By Daniel Restuccio
SAN FRANCISCO - At the Dolby Fidelity Forum 2.0 in San Francisco last week they demonstrated a host of evolutionary audio and video technologies for Blu-Ray mastering and digital theater design that are destined to make the digital cinema experience in theaters and at home more immersive and engaging.
Craig Eggers, senior manager of Dolby Laboratories' consumer electronics partner marketing division, said that the forum was a chance to show Dolby's vision and get feedback from enthusiasts and media journalists. Dolby wants the Hollywood community to know that they bring value to content creation by providing the latest advances in lossless audio. Bringing new audio and video technology to market is a "collaborative process" and they are a "significant partner," not just a company that invents things.
Some of the highlights of the forum included:
Dolby True HD
Advanced & Dolby Media Producer: Dolby's new streamlined Media Producer software now features a 48k to 96k upresing capability called Dolby True HD Advanced that noticeably enhances the audio experience of sound mastered at 48k. This brighter, more robust audio image available in stereo, 5.1 and 7.1 Surround, is particularly improved by the removal of the "preringing" artifact in that occurs in 48k production. Dolby's upresing process uses a unique apodizing filter that shifts the artifact temporally and restores a clearer tonality to the sound. Most noticeable in high-energy action sequences, the results are also still distinct in softer dialogue driven dramatic scenes.
Some of the post houses that have upgraded to the new mastering technology include Deluxe Digital Studios, Giant Interactive, Mi Casa Multimedia, POP Sound and Technicolor. While Dolby views this as value added it still remains to be seen if the post houses will charge studios extra for this advanced feature in Blu-ray title post production.
Historically, Dolby has consistently raised the audio fidelity bar with Dolby SR in the 1980's, Dolby 5.1 and Surround EX in the 1990s and Dolby Surround 7.1 in 2010. In 2007, a major exhibitor approached Dolby wanting to know what the future of sound was going to be, said Stuart Bowling, Dolby senior worldwide technical marketing manager. "They were in the process of defining what the premium experience would be in their theaters." It quickly became clear that the next step would be a radical evolution rather than an incremental improvement. Hence, Dolby built on the foundation of their lossless digital 7.1 technology and re-conceptualized the listening experience to create Atmos, a totally immersive soundscape environment.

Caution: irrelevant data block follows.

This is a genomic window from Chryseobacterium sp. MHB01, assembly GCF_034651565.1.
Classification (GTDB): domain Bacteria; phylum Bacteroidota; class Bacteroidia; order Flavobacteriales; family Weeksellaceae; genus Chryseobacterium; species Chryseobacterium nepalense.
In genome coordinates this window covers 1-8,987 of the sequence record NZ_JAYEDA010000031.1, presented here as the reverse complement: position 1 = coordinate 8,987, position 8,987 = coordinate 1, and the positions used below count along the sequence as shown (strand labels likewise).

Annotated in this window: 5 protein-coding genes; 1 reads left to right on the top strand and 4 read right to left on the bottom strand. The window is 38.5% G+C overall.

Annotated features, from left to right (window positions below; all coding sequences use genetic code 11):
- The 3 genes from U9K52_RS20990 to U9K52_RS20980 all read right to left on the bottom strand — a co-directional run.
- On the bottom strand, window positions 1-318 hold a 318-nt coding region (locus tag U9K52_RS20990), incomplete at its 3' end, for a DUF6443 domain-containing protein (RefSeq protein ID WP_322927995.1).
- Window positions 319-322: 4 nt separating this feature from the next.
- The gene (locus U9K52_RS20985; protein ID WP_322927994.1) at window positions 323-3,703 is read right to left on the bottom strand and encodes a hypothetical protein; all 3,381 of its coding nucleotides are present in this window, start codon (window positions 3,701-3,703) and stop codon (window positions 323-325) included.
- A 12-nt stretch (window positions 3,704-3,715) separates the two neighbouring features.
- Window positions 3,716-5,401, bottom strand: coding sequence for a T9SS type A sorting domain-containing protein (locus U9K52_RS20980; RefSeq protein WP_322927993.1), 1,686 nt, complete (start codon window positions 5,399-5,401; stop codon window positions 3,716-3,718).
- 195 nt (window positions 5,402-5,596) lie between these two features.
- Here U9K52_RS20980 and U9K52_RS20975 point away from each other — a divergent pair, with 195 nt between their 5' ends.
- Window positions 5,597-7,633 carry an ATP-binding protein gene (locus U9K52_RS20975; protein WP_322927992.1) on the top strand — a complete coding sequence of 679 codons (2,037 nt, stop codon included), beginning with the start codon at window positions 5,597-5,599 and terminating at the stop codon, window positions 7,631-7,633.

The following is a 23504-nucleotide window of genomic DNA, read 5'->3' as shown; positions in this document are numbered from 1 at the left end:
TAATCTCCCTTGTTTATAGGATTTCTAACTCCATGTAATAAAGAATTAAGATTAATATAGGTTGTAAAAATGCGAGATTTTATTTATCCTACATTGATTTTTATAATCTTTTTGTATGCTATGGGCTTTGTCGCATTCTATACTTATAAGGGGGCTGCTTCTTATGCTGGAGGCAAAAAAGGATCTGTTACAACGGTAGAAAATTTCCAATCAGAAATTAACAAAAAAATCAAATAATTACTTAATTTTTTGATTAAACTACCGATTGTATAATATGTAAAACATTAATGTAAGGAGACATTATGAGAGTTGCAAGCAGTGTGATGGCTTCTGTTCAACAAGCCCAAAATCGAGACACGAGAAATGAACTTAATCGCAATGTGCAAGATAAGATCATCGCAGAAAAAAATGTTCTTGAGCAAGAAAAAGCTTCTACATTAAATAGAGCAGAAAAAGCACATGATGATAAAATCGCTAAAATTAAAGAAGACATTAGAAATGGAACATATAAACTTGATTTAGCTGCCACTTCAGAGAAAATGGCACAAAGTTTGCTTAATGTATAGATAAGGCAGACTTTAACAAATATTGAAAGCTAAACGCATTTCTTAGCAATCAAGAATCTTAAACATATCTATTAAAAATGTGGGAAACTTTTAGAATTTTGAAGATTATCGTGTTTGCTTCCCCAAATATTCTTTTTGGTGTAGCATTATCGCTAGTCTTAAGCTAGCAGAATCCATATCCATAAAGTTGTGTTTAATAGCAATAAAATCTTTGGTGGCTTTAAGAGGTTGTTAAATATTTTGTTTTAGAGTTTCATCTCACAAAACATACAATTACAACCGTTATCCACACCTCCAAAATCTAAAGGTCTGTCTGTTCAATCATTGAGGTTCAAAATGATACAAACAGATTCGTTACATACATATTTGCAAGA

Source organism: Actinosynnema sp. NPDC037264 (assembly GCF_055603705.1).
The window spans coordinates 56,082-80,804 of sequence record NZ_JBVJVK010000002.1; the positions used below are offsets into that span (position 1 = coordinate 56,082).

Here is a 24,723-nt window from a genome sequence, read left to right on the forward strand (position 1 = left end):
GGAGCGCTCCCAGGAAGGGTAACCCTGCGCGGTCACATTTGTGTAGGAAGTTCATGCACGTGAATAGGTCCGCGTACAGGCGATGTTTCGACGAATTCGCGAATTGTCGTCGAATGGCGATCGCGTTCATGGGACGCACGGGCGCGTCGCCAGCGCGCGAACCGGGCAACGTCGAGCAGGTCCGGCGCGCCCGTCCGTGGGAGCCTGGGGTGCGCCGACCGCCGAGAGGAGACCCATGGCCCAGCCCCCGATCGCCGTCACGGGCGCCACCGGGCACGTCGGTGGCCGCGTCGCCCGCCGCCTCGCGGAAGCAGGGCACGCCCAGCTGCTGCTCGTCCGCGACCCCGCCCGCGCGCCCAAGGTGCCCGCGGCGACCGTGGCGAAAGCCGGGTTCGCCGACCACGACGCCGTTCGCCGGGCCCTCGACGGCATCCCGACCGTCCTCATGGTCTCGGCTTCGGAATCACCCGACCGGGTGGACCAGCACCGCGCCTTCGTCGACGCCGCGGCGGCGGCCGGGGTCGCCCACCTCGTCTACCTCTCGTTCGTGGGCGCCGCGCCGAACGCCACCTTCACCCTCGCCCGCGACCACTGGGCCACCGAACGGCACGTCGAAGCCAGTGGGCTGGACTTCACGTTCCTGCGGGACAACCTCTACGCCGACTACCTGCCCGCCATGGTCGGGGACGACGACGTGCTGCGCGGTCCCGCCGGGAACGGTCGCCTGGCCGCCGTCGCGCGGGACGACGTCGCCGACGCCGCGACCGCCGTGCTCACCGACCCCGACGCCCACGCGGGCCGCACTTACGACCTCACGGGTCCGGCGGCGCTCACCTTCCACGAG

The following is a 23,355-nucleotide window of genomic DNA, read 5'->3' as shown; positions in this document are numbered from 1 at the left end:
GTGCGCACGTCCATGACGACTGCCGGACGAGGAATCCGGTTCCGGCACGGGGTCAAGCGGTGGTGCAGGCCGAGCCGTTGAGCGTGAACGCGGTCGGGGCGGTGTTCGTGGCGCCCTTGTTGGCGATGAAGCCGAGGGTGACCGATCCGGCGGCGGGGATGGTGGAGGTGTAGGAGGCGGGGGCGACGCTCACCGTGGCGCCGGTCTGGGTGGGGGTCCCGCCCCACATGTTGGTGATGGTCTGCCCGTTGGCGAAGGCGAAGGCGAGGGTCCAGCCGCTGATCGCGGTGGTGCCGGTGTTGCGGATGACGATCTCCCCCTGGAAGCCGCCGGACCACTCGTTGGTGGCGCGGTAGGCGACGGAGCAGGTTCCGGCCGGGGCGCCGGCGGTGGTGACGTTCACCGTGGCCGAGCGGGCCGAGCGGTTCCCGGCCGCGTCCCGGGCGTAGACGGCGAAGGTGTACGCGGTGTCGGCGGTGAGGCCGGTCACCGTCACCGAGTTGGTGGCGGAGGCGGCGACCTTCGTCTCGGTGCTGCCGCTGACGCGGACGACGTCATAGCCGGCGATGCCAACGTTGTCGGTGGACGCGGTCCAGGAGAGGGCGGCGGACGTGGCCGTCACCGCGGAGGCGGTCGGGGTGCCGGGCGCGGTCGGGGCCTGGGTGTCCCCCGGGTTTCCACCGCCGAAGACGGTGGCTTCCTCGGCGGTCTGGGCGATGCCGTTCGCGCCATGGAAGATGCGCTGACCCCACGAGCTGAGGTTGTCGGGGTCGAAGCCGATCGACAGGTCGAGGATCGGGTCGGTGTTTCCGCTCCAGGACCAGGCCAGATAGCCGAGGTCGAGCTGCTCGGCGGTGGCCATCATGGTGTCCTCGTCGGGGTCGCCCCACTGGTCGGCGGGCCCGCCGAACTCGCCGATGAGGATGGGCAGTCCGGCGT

Atmos adds to the 7.1 configuration additional left and right speaker arrays above the listener with the potential to configure a theatrical sound environment with a total of 64 speaker feeds.
To take full advantage of the infinite design potential Dolby created new Pro Tools plug-ins that allow the creation of 128 "objects." These "objects" are discrete sounds that can be spatially localized with incredible precision and panned in a near seamless spherical space. During playback the objects "trigger" in realtime, dynamically balanced to the number of speakers in the theatrical space. The actual experience is so charmingly innovative that it totally reorients your perception of what movies should sound like.
Dolby is assisting Disney/Pixar and Gary Rydstrom at Skywalker Sound with the audio post production on Brave, the first feature/animated feature movie using this technology. The Stag screening room at Skywalker has been upgraded to 41.3 speakers and the Atmos technology for the mix.
Plans are in progress for Brave to exhibit in 15 theaters in major cities such as New York, Los Angeles and Chicago. The newly re-branded Dolby Theatre at Hollywood and Vine, home of the Academy Awards broadcast, is being upgraded into a showcase Dolby Atmos theater. The 3,400-seat space could potentially be ready for the June 22th Brave premiere.